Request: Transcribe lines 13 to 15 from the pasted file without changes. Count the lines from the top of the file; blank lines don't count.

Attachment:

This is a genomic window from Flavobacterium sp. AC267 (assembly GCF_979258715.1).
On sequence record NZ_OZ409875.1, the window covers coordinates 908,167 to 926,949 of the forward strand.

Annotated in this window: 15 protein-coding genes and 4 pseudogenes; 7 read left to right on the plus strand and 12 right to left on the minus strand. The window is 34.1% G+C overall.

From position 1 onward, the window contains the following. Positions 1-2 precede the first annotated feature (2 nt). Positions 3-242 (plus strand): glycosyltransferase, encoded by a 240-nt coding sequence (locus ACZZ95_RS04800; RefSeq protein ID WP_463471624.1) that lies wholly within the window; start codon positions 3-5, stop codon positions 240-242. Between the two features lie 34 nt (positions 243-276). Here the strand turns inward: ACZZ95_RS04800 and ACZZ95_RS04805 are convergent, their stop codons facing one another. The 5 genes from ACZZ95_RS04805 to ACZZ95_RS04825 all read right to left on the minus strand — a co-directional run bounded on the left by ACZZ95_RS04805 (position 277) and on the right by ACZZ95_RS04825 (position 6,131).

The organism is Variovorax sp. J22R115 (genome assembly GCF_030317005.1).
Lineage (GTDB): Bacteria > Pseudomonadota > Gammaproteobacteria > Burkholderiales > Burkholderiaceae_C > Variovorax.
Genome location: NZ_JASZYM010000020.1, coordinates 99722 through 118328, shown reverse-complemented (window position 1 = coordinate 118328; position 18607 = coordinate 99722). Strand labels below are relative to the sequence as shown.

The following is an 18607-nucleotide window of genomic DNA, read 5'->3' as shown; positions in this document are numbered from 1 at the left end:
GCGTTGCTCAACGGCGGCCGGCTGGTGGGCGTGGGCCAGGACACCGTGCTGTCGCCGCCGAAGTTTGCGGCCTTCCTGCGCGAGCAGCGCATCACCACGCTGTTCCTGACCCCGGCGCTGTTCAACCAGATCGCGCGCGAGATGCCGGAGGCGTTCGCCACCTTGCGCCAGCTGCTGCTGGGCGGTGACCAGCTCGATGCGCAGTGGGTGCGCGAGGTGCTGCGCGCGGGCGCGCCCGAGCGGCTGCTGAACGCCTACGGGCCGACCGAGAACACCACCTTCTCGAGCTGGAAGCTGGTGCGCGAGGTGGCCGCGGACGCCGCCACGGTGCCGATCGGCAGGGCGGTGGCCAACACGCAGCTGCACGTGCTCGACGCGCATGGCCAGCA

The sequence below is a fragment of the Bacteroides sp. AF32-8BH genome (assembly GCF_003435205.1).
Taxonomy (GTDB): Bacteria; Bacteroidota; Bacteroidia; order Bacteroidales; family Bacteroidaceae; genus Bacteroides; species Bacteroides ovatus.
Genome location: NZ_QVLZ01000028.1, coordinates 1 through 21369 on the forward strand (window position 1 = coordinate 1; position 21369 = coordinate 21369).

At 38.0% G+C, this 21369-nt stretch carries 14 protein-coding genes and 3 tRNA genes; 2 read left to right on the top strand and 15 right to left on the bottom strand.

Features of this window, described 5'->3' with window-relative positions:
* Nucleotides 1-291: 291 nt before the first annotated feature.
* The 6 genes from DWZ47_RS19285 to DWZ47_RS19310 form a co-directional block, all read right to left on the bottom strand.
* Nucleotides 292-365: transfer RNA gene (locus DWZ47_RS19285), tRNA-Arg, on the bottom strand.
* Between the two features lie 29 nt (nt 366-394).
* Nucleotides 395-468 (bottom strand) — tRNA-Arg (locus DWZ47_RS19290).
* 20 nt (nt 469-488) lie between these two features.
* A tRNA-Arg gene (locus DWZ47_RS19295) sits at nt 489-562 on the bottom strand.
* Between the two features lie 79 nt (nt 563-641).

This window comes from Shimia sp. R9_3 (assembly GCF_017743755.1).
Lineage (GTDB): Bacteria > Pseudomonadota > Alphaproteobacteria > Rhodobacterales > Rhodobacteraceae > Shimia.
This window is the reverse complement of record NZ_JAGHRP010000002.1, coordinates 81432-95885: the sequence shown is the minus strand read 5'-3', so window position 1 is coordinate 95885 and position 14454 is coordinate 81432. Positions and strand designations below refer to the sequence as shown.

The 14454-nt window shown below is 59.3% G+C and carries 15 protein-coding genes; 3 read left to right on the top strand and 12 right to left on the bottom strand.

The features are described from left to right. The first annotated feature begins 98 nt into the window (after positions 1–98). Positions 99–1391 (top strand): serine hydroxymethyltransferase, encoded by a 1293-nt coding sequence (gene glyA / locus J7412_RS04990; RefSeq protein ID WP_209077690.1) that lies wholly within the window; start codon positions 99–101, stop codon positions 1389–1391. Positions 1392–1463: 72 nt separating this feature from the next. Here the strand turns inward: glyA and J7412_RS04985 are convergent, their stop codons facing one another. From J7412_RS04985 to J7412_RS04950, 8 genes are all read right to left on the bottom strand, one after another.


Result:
At 38.0% G+C, this 21369-nt stretch carries 14 protein-coding genes and 3 tRNA genes; 2 read left to right on the top strand and 15 right to left on the bottom strand.

Features of this window, described 5'->3' with window-relative positions:
* Nucleotides 1-291: 291 nt before the first annotated feature.